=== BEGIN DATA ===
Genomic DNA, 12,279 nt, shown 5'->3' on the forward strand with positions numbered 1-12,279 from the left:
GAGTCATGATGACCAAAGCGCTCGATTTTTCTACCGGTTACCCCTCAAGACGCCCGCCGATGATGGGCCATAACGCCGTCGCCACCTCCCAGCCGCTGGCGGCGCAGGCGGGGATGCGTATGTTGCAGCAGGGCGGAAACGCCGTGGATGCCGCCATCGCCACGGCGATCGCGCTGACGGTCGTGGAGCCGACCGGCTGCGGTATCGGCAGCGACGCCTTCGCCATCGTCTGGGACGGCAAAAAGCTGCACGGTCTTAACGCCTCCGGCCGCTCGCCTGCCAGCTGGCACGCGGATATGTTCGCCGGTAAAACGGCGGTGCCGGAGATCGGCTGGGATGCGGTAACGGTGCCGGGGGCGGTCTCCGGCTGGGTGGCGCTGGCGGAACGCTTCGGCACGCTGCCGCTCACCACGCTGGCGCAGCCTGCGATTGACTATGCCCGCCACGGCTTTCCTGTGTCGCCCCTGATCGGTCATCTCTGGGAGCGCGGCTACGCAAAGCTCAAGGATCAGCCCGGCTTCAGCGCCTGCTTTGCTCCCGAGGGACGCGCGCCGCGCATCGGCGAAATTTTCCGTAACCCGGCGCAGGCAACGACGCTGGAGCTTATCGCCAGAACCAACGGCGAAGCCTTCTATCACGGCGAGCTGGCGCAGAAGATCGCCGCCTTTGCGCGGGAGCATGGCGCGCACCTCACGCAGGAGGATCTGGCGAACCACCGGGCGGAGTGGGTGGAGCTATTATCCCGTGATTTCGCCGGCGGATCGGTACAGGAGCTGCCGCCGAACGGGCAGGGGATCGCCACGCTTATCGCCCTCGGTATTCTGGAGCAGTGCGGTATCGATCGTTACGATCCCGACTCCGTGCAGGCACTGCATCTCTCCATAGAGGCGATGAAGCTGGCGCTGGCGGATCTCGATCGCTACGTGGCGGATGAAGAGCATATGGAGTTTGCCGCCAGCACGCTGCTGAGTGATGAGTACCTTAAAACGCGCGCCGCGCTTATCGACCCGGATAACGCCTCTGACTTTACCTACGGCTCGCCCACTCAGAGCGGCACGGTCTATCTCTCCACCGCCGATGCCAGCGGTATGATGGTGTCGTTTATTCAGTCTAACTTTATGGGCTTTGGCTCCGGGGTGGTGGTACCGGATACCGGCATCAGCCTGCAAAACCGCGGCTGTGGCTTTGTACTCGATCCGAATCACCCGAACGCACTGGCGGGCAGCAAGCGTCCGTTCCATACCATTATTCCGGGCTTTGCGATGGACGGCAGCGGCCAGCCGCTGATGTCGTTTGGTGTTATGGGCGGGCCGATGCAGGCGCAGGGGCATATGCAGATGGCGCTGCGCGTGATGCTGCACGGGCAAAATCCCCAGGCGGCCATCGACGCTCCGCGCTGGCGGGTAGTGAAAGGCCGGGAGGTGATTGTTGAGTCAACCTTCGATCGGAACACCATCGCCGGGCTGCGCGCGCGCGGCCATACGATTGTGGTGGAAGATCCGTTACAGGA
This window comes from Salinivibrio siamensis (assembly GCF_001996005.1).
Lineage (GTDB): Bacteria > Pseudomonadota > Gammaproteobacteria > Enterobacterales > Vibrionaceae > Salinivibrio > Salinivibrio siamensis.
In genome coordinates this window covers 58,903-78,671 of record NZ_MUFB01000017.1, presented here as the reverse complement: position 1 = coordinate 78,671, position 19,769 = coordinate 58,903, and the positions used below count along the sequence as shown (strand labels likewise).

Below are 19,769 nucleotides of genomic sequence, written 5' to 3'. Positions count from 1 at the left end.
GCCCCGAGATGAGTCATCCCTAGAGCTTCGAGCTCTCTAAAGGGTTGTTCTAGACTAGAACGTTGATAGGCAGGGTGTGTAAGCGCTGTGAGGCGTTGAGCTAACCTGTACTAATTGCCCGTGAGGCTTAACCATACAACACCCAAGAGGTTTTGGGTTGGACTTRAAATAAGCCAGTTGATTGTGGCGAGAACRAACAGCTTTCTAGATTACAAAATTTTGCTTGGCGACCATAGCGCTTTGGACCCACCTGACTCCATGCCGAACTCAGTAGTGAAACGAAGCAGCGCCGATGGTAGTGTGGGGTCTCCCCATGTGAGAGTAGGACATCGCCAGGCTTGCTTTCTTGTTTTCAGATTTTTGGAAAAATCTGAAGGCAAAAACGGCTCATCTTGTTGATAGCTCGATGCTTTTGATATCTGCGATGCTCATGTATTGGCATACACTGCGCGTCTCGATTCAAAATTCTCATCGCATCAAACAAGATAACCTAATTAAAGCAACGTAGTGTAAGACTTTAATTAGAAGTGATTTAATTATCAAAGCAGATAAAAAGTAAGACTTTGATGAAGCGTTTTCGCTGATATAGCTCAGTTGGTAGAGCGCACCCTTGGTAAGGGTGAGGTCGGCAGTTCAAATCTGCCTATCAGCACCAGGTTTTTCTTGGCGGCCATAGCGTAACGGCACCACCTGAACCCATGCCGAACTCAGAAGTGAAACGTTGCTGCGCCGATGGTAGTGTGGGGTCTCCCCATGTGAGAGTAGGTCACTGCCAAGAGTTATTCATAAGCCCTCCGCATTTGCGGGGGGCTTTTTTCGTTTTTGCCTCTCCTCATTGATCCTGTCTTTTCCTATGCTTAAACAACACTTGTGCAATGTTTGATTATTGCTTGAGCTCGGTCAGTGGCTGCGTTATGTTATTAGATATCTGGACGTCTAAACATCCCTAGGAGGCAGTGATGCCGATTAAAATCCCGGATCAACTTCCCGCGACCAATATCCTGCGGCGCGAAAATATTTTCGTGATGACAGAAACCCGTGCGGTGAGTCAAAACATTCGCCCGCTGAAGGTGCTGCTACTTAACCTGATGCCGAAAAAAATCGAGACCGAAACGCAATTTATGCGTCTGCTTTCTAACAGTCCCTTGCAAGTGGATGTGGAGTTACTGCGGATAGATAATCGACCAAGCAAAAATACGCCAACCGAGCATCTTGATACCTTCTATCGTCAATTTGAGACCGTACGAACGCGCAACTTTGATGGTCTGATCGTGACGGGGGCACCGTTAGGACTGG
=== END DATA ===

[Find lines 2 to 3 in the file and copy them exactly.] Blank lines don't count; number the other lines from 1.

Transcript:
GAGTCATGATGACCAAAGCGCTCGATTTTTCTACCGGTTACCCCTCAAGACGCCCGCCGATGATGGGCCATAACGCCGTCGCCACCTCCCAGCCGCTGGCGGCGCAGGCGGGGATGCGTATGTTGCAGCAGGGCGGAAACGCCGTGGATGCCGCCATCGCCACGGCGATCGCGCTGACGGTCGTGGAGCCGACCGGCTGCGGTATCGGCAGCGACGCCTTCGCCATCGTCTGGGACGGCAAAAAGCTGCACGGTCTTAACGCCTCCGGCCGCTCGCCTGCCAGCTGGCACGCGGATATGTTCGCCGGTAAAACGGCGGTGCCGGAGATCGGCTGGGATGCGGTAACGGTGCCGGGGGCGGTCTCCGGCTGGGTGGCGCTGGCGGAACGCTTCGGCACGCTGCCGCTCACCACGCTGGCGCAGCCTGCGATTGACTATGCCCGCCACGGCTTTCCTGTGTCGCCCCTGATCGGTCATCTCTGGGAGCGCGGCTACGCAAAGCTCAAGGATCAGCCCGGCTTCAGCGCCTGCTTTGCTCCCGAGGGACGCGCGCCGCGCATCGGCGAAATTTTCCGTAACCCGGCGCAGGCAACGACGCTGGAGCTTATCGCCAGAACCAACGGCGAAGCCTTCTATCACGGCGAGCTGGCGCAGAAGATCGCCGCCTTTGCGCGGGAGCATGGCGCGCACCTCACGCAGGAGGATCTGGCGAACCACCGGGCGGAGTGGGTGGAGCTATTATCCCGTGATTTCGCCGGCGGATCGGTACAGGAGCTGCCGCCGAACGGGCAGGGGATCGCCACGCTTATCGCCCTCGGTATTCTGGAGCAGTGCGGTATCGATCGTTACGATCCCGACTCCGTGCAGGCACTGCATCTCTCCATAGAGGCGATGAAGCTGGCGCTGGCGGATCTCGATCGCTACGTGGCGGATGAAGAGCATATGGAGTTTGCCGCCAGCACGCTGCTGAGTGATGAGTACCTTAAAACGCGCGCCGCGCTTATCGACCCGGATAACGCCTCTGACTTTACCTACGGCTCGCCCACTCAGAGCGGCACGGTCTATCTCTCCACCGCCGATGCCAGCGGTATGATGGTGTCGTTTATTCAGTCTAACTTTATGGGCTTTGGCTCCGGGGTGGTGGTACCGGATACCGGCATCAGCCTGCAAAACCGCGGCTGTGGCTTTGTACTCGATCCGAATCACCCGAACGCACTGGCGGGCAGCAAGCGTCCGTTCCATACCATTATTCCGGGCTTTGCGATGGACGGCAGCGGCCAGCCGCTGATGTCGTTTGGTGTTATGGGCGGGCCGATGCAGGCGCAGGGGCATATGCAGATGGCGCTGCGCGTGATGCTGCACGGGCAAAATCCCCAGGCGGCCATCGACGCTCCGCGCTGGCGGGTAGTGAAAGGCCGGGAGGTGATTGTTGAGTCAACCTTCGATCGGAACACCATCGCCGGGCTGCGCGCGCGCGGCCATACGATTGTGGTGGAAGATCCGTTACAGGA
This window comes from Salinivibrio siamensis (assembly GCF_001996005.1).